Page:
A Moment of Peace

February 8, 2017

For Renee Ahalt, being a Daymaker is a full-circle experience starting with her clients and co-workers, and coming around to how her clients make HER day.

“They make my day all the time,” says Ahalt, who has been with Juut for nine years.

As an esthetician, Ahalt’s encounters with clients are one-on-one experiences in a private treatment room. She has learned if a client happens to be having a bad day, she has to employ three things: compassion, empathy and curiosity.

“It may come out negatively if a client is having a bad day, and that’s when I have to be compassionate,” Ahalt says. “The curiosity comes in when I find out more information on the back story—and there always is one. I find everyone just wants to be heard and loved. Negative people are actually my favorite clients—they’re the most fun to figure out and it’s a challenge to try to change their attitude.”

But the client who sticks out the most for Ahalt isn’t a negative one. The client who made the biggest impression was one who was the most appreciative.

“When she came to see me, she was having horrible headaches,” Ahalt says. “I did a facial for her and for the first time, her headache went away.”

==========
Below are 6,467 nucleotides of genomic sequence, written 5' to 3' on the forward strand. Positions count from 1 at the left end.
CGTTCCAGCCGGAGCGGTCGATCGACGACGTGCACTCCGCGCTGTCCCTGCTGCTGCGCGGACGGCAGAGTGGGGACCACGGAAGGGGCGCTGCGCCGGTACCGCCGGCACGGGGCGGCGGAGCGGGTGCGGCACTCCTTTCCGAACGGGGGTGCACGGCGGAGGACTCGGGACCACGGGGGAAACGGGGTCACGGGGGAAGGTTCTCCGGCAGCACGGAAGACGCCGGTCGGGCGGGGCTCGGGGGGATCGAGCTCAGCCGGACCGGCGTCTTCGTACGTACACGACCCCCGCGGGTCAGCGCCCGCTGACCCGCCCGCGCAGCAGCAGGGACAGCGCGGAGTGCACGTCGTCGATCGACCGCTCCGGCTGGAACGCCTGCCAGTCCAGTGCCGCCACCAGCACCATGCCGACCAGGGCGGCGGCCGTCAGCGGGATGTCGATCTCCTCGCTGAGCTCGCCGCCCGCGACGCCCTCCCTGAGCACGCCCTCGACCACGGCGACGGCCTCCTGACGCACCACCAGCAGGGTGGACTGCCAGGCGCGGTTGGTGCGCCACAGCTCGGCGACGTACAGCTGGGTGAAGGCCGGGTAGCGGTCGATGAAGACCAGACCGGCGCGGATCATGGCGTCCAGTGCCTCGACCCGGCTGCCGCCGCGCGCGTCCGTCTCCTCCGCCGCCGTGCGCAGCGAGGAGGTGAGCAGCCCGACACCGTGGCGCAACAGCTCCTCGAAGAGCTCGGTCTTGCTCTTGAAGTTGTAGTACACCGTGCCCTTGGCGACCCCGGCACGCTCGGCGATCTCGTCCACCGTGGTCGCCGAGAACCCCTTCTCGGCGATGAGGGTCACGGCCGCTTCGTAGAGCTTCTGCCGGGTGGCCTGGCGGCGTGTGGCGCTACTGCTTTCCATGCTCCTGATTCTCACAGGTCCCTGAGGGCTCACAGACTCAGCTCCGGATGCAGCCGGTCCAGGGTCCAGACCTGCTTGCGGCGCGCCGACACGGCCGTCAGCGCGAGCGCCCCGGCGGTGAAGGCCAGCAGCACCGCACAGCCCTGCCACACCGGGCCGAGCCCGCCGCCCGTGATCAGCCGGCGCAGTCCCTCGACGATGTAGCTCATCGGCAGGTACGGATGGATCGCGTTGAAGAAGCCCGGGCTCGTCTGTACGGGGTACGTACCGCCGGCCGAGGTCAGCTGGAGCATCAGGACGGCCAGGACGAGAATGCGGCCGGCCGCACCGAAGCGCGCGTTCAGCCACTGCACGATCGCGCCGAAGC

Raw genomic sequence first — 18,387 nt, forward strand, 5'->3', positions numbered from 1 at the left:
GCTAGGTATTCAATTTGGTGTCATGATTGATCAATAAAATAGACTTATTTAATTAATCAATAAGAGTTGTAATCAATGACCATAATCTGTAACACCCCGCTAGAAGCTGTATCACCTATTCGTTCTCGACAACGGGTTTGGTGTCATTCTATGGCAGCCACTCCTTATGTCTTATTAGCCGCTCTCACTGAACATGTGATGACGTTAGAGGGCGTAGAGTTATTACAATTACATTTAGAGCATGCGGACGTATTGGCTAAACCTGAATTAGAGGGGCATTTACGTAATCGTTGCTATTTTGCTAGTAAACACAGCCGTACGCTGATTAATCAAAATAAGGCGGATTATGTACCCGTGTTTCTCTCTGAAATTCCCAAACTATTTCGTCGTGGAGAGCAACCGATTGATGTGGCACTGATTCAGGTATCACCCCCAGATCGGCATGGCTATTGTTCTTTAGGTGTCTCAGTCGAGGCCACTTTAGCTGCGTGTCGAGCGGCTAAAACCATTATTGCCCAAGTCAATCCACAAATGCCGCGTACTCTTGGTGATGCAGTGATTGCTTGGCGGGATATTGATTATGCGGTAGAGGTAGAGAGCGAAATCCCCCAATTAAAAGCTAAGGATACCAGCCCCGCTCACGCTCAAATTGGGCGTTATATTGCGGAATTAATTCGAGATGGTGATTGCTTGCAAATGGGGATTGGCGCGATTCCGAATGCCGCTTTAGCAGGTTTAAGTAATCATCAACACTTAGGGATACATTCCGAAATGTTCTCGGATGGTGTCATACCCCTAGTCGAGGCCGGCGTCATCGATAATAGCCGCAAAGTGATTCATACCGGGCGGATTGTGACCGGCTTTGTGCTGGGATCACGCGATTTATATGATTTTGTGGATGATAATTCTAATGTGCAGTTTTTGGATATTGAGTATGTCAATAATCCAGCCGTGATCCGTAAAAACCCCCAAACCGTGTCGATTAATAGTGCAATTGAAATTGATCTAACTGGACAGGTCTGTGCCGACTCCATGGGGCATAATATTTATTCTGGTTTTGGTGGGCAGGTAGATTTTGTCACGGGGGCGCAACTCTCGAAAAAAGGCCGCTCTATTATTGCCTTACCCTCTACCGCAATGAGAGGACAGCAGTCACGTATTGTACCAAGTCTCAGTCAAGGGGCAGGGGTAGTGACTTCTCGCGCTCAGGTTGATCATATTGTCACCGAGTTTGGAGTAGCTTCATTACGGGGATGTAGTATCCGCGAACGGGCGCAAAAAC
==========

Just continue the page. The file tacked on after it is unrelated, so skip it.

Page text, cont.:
Unfortunately, when the client came back to Ahalt, she told her the headaches were because she had cancer.

“It came on quickly and she passed away within a few months, but in the interim, she came in regularly for facials,” Ahalt says. “It was the one thing that made her feel better. She felt good for that hour and it made her headache go away. It was really moving to be a part of that.”

Source: Renee Ahalt
Source: Renee Ahalt

And in those hours she spent with her dying client, Ahalt realized her job is so much more than taking care of someone’s skin or making them look beautiful.

“It was a big turning point for me. I felt like I had always known I was touching people, but this particular guest—she could go home and be with her family and have a better day because of me,” she says.

Awhile after the client passed away, her daughter, who was in her early 20s came to the salon.

“She came to me for the same reasons her mom did—to feel better and have a moment of peace,” Ahalt says.

Daymaking has always come naturally to Ahalt, but she says having it be a part of the culture at Juut has influenced her work.

“When ‘Daymaker’ is on your business card, people ask you about it, and it keeps you accountable when the whole culture is about Daymaking,” she says. “It’s part of your title, and you want to represent the company and honor the culture.”

That’s why the last client at the end of a long Saturday gets the same treatment and attention from Ahalt as the first.

“It also makes you aware of how you go about in the world,” she says. “I can’t be out driving and cut someone off—that could be my next client. You can’t just be a Daymaker in the salon, you have to do it in life as well.”